Britain’s poorest people should not need food banks

Social workers and charities often see the level of hunger among adults and children is rising fast. For example, £1.1bn was put aside for food banks last year as half a million people applied for crisis food, a record. Food banks in Lancashire and Cumbria saw a combined 23,000 applications from November 2018 to January 2019 alone.

The answer to this problem is actually pretty simple: more people are unemployed and their income is not sufficient to cover basic living costs. So food banks and food drives are not the answer – they are just another hole in the charity budget. It is no wonder we are now seeing a push for people to carry food in their hand luggage instead. A study by think-tank Policy Exchange found that 52 per cent of British adults have eaten some sort of food that might have been prepared for others. The food we’ve eaten over the last four years has been bought in supermarkets or could have been bought at a friendly local supermarket, but the problem of food poverty still needs urgent action.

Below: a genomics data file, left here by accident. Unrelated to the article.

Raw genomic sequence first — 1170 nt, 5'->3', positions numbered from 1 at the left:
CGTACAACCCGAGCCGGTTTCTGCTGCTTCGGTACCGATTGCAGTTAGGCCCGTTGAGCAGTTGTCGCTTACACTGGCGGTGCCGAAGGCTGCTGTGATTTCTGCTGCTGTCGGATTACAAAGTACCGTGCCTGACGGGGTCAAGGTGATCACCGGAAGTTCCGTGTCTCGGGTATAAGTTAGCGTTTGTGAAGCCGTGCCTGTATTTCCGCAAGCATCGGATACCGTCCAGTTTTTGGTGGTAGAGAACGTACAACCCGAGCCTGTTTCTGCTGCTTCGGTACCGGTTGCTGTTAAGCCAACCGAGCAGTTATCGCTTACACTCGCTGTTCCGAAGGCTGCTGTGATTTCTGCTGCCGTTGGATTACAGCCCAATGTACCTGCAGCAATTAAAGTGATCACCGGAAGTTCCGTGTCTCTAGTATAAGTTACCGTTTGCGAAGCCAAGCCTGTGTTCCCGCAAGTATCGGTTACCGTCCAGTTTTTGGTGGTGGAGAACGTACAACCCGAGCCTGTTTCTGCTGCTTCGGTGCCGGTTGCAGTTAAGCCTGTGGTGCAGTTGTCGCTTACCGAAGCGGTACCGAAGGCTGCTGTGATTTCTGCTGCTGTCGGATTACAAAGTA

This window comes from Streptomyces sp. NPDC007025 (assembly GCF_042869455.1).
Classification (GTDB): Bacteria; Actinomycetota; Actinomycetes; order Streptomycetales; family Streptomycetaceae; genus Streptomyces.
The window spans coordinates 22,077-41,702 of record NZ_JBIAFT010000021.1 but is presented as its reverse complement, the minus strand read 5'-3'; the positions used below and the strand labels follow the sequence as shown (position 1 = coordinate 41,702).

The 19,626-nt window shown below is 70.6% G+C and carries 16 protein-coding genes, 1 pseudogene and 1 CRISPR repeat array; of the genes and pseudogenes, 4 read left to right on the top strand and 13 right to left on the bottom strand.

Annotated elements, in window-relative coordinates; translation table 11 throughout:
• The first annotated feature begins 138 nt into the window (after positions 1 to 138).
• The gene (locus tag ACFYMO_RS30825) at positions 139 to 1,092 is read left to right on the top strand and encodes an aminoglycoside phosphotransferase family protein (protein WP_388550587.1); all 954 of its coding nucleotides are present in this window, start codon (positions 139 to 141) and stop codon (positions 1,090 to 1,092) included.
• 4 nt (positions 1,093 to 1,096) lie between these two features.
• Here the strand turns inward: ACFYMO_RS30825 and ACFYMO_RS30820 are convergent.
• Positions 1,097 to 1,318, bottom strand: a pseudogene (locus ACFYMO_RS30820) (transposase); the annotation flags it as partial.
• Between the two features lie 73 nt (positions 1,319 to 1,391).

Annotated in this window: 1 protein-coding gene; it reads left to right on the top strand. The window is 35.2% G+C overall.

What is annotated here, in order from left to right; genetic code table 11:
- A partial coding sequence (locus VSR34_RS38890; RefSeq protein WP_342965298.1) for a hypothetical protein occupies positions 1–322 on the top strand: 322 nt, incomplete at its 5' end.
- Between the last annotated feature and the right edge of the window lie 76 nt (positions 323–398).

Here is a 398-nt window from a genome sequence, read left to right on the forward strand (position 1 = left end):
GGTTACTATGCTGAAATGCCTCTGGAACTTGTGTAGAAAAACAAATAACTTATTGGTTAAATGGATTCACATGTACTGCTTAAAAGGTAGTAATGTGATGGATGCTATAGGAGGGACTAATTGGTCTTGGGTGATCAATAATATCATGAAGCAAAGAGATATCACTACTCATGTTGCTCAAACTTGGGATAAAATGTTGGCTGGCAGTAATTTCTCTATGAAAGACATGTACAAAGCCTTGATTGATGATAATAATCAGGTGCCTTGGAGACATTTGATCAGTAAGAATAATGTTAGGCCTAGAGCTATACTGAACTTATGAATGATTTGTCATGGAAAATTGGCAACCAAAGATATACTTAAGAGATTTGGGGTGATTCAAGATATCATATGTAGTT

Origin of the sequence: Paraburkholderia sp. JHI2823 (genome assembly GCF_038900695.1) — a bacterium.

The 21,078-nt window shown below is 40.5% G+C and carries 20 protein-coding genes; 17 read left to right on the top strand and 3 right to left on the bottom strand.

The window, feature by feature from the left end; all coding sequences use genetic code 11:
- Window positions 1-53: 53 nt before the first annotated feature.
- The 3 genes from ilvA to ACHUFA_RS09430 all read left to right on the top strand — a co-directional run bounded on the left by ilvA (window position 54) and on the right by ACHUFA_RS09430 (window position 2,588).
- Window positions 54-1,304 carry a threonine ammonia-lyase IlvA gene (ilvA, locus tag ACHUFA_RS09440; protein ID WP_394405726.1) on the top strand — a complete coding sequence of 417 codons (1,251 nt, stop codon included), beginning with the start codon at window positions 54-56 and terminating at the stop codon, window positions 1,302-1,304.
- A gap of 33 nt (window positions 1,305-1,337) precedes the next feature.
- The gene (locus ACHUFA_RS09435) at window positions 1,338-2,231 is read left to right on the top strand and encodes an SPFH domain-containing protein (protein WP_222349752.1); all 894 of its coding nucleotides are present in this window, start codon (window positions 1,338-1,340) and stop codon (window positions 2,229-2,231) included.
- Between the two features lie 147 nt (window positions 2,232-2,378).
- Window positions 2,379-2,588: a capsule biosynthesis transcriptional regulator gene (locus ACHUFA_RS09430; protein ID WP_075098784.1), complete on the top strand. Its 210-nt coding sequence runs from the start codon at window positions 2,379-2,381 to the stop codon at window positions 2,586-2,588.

We need businesses to take more responsibility to tackle poverty and hunger themselves by implementing social responsibility schemes to tackle the causes of poverty and hunger. They can do this by launching policies that support social mobility and tackle poverty and hunger in their own countries. They can do this by doing more to promote employee ownership and social and environmental responsibility and by boosting their social investing in communities. This is the only way to tackle the problems of poverty and hunger, but in reality the majority of business leaders would likely prefer it if food banks stayed open and helped people who are without food for longer than one meal. When £1.1bn was put aside for food banks last year as half a million people applied for crisis food, the government should be debating how it should be spent rather than whether foodbanks should be opened – and it was.

Social justice is something that is owned by every business regardless of where they are based. Philanthropic organisations are not only free to decide what gets donated, but can also choose to take it away – they can donate to charities and other organisations that support the vulnerable without using their own money. Businesses should be encouraging social justice by taking more responsibility, and it would be a shame if this happened to a problem that we can make sure never happens again.

Ziba Mirza is a tax and business lawyer

Image copyright Getty Images Image caption Companies can benefit from ‘social responsibility schemes’

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